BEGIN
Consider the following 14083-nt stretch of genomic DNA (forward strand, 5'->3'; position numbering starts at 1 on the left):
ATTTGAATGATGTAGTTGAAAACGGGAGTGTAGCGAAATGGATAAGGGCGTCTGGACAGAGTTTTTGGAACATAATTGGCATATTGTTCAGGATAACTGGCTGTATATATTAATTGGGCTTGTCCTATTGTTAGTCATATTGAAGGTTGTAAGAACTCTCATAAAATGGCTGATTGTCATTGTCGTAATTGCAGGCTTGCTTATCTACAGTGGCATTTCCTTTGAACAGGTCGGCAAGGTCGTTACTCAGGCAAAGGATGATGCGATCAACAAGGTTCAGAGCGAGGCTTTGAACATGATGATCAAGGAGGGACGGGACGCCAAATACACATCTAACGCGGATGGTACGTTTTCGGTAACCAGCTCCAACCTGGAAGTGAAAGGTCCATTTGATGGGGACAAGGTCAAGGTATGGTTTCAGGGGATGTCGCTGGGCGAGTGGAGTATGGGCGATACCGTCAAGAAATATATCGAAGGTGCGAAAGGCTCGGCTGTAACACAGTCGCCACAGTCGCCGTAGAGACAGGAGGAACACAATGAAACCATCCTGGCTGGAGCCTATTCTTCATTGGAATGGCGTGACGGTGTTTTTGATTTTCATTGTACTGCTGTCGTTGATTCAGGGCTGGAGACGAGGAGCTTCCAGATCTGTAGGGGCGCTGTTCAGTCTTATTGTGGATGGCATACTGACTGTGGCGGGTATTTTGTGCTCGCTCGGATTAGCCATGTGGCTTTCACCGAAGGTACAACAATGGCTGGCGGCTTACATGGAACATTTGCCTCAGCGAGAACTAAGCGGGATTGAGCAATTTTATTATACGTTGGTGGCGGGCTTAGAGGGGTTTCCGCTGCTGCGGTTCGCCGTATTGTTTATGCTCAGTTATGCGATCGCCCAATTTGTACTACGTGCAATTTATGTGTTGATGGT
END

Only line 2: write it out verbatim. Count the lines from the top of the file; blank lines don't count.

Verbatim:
ATTTGAATGATGTAGTTGAAAACGGGAGTGTAGCGAAATGGATAAGGGCGTCTGGACAGAGTTTTTGGAACATAATTGGCATATTGTTCAGGATAACTGGCTGTATATATTAATTGGGCTTGTCCTATTGTTAGTCATATTGAAGGTTGTAAGAACTCTCATAAAATGGCTGATTGTCATTGTCGTAATTGCAGGCTTGCTTATCTACAGTGGCATTTCCTTTGAACAGGTCGGCAAGGTCGTTACTCAGGCAAAGGATGATGCGATCAACAAGGTTCAGAGCGAGGCTTTGAACATGATGATCAAGGAGGGACGGGACGCCAAATACACATCTAACGCGGATGGTACGTTTTCGGTAACCAGCTCCAACCTGGAAGTGAAAGGTCCATTTGATGGGGACAAGGTCAAGGTATGGTTTCAGGGGATGTCGCTGGGCGAGTGGAGTATGGGCGATACCGTCAAGAAATATATCGAAGGTGCGAAAGGCTCGGCTGTAACACAGTCGCCACAGTCGCCGTAGAGACAGGAGGAACACAATGAAACCATCCTGGCTGGAGCCTATTCTTCATTGGAATGGCGTGACGGTGTTTTTGATTTTCATTGTACTGCTGTCGTTGATTCAGGGCTGGAGACGAGGAGCTTCCAGATCTGTAGGGGCGCTGTTCAGTCTTATTGTGGATGGCATACTGACTGTGGCGGGTATTTTGTGCTCGCTCGGATTAGCCATGTGGCTTTCACCGAAGGTACAACAATGGCTGGCGGCTTACATGGAACATTTGCCTCAGCGAGAACTAAGCGGGATTGAGCAATTTTATTATACGTTGGTGGCGGGCTTAGAGGGGTTTCCGCTGCTGCGGTTCGCCGTATTGTTTATGCTCAGTTATGCGATCGCCCAATTTGTACTACGTGCAATTTATGTGTTGATGGT